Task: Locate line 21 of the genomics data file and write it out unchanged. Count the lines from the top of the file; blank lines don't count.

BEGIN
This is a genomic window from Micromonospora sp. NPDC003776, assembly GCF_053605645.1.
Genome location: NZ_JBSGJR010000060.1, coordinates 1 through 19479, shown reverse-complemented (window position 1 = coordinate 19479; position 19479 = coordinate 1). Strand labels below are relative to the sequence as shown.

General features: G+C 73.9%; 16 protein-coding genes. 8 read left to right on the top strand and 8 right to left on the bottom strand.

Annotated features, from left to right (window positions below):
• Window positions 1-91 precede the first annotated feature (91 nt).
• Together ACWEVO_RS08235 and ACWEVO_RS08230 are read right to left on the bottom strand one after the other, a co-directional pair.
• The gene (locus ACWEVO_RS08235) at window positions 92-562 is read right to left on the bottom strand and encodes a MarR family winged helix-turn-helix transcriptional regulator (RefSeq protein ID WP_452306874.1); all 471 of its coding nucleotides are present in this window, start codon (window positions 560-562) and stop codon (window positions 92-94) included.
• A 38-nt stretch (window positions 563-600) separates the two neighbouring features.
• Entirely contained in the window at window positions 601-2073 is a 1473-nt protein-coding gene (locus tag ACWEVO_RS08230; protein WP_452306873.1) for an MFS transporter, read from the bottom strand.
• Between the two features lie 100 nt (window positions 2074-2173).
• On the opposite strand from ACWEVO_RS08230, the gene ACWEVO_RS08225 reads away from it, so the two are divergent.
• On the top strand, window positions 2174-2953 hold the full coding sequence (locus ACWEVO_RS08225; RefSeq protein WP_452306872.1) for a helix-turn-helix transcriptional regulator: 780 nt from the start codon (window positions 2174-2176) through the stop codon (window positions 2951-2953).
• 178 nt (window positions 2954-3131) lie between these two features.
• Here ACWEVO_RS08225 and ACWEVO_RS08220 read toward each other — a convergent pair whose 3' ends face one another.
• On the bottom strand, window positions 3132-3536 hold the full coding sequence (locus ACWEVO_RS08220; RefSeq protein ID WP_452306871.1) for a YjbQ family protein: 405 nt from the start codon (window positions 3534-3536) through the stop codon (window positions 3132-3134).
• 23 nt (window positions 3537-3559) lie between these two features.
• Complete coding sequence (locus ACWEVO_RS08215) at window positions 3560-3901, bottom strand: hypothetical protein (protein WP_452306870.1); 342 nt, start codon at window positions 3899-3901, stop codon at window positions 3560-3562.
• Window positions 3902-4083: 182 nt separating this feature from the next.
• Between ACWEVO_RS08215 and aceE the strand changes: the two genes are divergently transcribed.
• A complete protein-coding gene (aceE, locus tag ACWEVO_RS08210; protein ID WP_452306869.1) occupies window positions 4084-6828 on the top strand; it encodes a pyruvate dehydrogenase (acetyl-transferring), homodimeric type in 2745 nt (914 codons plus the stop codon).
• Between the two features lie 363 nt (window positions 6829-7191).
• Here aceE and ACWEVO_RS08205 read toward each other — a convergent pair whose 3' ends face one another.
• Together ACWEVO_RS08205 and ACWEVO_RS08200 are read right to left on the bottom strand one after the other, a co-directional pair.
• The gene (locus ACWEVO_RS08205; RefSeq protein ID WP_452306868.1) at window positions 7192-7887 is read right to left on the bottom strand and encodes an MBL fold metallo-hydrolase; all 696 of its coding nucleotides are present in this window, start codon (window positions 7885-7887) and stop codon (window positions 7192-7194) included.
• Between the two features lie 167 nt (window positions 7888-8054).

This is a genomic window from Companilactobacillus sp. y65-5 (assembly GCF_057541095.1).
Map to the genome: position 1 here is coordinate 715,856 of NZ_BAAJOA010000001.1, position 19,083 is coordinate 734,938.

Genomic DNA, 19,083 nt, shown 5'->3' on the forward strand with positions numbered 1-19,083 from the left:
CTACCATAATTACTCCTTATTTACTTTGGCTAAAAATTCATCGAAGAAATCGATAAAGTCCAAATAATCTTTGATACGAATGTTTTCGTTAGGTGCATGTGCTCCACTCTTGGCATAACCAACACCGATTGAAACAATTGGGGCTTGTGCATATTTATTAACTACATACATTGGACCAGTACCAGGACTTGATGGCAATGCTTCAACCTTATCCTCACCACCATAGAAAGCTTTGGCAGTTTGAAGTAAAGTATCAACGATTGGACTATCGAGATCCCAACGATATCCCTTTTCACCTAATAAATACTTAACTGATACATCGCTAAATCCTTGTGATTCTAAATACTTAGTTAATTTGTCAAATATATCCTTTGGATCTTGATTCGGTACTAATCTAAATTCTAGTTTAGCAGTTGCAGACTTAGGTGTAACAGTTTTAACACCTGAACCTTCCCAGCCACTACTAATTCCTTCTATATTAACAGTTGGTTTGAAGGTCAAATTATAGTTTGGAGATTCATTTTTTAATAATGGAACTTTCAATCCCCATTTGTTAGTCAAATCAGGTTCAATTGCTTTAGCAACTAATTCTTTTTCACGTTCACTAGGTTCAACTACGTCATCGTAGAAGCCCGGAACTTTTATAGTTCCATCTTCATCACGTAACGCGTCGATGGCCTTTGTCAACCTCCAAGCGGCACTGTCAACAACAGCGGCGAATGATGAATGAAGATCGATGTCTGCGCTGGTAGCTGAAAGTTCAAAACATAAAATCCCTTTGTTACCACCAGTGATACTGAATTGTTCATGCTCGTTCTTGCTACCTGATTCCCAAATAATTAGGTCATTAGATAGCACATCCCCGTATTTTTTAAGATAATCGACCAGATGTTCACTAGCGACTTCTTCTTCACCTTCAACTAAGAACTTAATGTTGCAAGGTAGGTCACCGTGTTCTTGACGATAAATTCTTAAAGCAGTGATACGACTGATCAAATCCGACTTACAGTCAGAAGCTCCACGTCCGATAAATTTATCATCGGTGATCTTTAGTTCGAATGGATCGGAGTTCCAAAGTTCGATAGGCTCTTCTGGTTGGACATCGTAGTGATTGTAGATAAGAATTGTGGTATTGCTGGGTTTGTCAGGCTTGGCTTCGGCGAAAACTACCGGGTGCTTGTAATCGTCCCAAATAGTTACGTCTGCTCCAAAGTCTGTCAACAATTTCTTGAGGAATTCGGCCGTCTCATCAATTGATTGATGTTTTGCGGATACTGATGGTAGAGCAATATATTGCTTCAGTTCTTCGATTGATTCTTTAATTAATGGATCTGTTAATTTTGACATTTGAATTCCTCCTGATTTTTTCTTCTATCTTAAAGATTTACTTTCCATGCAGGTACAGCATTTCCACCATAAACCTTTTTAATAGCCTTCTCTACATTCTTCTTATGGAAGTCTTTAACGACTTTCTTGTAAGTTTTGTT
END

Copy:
• Between the two features lie 363 nt (window positions 6829-7191).